28th November 2011
Of course, investors could just short-sell, but this brings high risks in a climate of extreme volatility. After all, if there is a hint of good news from the wider economy, markets could move up very fast. A more creative approach would be to find those investments that actively profit from volatility or difficulties.
The first volatility ETF launched in Europe earlier this year. Could this be a solution? In theory, this should work well. An investor profits not from the movement up or down in the equity market, but from the level of volatility as measured by, in most cases, the Vix index. Investors win when there is lots of volatility, either up or down, and lose when markets are stable. As such it provides a hedge for uncertainty. There are now around 30 of these products in the US and the first one launched on the German exchange in May.
However, volatility ETFs haven't always had the best press.
"The prices of these ETNs (exchange-traded notes) have had a natural downward trajectory for three reasons: First, the much-publicized problem of tracking error being compounded on a daily basis will cause these to underperform the VIX. The longer the time frame, the greater the underperformance. Second, the fact that the ETNs have to roll from month to month in VIX futures means that they give up a premium by rolling out of the expiring contract and move into the higher-priced, longer-dated contract each month. Third, of course, is the issue of expense ratios."
But there are signs that the sector is trying to improve. This piece assesses a new strategic volatility ETF and proposes an alternative strategy:
However, volatility ETFs – however imperfect a solution – are just one example of how every disaster has its flipside. This Wall Street Journal article from last year shows that there are always some companies benefiting from difficulties.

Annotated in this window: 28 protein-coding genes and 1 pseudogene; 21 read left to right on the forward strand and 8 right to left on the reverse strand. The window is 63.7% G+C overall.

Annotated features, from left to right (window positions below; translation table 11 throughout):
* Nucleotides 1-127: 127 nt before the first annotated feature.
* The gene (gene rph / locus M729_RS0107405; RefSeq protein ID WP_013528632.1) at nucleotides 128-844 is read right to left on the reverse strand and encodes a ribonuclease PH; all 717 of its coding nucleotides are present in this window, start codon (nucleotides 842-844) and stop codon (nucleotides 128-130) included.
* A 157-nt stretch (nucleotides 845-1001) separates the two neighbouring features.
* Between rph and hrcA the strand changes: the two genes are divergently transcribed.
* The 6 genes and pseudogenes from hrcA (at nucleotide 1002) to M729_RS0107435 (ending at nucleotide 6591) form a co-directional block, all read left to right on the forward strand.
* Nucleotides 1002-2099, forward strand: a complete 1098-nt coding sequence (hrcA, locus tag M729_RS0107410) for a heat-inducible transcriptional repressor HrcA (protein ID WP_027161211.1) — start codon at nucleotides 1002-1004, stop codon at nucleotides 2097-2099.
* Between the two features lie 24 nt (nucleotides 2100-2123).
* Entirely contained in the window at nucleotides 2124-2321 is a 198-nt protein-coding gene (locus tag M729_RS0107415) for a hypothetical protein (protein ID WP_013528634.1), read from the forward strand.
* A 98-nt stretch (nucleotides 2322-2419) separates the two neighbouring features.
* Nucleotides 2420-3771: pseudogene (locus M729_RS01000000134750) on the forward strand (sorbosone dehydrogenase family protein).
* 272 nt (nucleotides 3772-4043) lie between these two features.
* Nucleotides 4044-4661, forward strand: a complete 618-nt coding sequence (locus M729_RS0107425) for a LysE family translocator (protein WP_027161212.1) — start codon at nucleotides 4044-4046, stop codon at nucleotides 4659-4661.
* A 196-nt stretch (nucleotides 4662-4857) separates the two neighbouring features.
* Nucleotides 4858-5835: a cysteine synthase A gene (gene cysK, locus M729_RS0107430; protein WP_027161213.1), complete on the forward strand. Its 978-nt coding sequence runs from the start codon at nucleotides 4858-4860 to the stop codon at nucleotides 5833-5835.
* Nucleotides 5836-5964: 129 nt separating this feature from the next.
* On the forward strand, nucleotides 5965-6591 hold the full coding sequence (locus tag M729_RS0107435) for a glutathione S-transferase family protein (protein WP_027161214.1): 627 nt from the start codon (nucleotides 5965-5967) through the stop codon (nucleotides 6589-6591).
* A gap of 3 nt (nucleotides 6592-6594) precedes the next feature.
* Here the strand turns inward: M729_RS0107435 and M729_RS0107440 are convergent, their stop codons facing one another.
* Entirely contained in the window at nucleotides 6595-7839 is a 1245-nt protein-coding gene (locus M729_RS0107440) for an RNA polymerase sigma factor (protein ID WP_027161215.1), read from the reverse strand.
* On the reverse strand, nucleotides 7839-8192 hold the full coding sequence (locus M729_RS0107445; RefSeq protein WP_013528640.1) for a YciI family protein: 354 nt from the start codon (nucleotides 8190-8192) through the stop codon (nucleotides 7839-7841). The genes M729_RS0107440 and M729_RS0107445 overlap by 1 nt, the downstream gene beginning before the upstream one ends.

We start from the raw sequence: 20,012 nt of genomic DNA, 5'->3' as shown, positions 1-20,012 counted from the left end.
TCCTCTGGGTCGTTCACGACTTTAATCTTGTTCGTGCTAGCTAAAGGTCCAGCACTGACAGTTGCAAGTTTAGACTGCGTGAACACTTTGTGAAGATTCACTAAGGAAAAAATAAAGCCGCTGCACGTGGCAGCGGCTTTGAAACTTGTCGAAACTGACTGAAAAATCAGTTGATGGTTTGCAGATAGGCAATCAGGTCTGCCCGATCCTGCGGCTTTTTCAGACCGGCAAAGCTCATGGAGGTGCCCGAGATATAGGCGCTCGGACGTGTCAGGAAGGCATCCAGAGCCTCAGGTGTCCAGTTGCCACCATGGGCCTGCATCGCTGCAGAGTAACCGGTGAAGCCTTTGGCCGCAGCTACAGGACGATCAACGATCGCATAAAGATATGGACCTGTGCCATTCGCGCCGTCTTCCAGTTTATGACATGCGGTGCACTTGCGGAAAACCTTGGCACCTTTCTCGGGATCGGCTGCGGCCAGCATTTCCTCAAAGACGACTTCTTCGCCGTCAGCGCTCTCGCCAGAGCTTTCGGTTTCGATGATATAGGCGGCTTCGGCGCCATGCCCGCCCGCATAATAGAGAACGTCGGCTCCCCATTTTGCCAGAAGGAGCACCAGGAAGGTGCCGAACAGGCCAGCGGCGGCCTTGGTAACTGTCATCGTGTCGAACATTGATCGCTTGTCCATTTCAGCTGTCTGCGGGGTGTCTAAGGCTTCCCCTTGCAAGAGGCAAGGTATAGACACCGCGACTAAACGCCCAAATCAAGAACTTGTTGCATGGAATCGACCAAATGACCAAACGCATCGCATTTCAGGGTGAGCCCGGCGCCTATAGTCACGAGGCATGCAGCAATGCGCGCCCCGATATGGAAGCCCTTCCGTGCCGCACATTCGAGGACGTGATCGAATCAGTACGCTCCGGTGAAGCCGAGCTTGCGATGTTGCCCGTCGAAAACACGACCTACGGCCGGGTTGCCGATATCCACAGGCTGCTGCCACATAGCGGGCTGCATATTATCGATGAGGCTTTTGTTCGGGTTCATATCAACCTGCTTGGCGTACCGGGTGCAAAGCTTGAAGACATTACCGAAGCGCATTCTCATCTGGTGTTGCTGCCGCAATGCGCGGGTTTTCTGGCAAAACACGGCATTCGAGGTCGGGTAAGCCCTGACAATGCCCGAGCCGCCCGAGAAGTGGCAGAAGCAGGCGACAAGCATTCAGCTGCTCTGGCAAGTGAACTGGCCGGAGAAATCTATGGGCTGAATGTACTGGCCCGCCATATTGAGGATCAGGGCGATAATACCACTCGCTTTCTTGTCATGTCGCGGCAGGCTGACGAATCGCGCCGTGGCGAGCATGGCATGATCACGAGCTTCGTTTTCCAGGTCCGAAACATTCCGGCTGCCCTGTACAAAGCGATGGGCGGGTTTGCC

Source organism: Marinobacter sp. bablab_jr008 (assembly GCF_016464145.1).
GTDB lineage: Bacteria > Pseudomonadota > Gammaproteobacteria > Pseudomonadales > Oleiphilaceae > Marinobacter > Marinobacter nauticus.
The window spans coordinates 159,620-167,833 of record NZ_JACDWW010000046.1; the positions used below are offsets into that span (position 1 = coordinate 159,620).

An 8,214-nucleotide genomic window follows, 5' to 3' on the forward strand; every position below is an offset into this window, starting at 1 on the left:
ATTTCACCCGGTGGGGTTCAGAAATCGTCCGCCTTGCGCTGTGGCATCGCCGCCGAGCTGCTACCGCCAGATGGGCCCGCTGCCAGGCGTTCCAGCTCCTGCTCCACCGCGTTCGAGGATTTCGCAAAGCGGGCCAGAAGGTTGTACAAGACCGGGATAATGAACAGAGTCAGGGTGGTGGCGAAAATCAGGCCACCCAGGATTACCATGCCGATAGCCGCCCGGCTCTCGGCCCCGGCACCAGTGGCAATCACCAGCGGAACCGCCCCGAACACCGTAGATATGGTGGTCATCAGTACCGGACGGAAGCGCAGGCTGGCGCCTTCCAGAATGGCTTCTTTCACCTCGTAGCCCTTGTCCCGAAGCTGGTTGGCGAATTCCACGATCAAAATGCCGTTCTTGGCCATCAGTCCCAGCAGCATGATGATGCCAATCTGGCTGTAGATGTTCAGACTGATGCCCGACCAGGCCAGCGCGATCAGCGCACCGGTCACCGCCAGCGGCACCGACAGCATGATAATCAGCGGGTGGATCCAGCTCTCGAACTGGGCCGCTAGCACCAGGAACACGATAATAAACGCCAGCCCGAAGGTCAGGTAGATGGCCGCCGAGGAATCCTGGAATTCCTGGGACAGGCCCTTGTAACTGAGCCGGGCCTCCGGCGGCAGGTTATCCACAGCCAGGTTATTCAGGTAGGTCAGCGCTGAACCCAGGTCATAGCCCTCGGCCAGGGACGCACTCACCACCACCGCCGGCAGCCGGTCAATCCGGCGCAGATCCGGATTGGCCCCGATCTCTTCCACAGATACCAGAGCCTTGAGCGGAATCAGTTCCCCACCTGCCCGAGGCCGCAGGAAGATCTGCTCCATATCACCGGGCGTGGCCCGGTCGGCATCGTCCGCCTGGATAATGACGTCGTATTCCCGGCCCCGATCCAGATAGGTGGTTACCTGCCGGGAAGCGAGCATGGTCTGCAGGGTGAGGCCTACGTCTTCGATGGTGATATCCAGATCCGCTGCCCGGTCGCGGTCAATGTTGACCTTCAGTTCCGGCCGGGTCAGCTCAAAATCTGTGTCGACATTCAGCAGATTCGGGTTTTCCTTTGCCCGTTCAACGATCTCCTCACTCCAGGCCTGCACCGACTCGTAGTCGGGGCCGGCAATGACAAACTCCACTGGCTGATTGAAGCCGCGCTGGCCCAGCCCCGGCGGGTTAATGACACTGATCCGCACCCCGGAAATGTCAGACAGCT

Water is a good example. Barrie Harrop says in response to the above article: "Growing competition for scarce water resources is a growing business risk, a major economic threat, and a challenge for the sustainability of communities and the ecosystems upon which they rely. It is an issue that has serious implications for the stability of countries in which businesses operate, and for industries whose value chains are exposed to water scarcity." Companies that address that problem stand to be extremely profitable. The same is true of companies that address energy or health needs.
Healthcare companies are well poised to benefit from disasters, as this article on Public Citizen points out.
"What about profiting from pandemics, worldwide epidemics of infectious diseases? Altucher noted that every year the strain of flu virus changes and vaccines created the previous year to combat the virus can be ineffective. Should a more serious pandemic arise, stocks that would possibly profit include GlaxoSmithKline, the largest manufacturer of flu vaccines, as well as Sanofi-Aventis. Another company that could profit from such an outbreak is Alpha Pro Tech, maker of masks that protect against airborne contagions."
The issue of catastrophe bonds has already been discussed on Mindful Money here and offers another way to profit from disaster.
But on this site Kaitlin Wright expresses the view of many saying: "Catastrophe bonds are a very interesting concept. Investing in a cause like this raises many ethical questions. Just because you can profit off of something, doesn't mean you should – especially if that something is destruction and death of a city." However, it is worth considering the opposite scenario. What if capital were drained away from these companies, leaving them not in a position to help in a crisis?
With ‘crisis' now the norm, finding a way to profit from it may be a protective strategy for portfolios over the long term.
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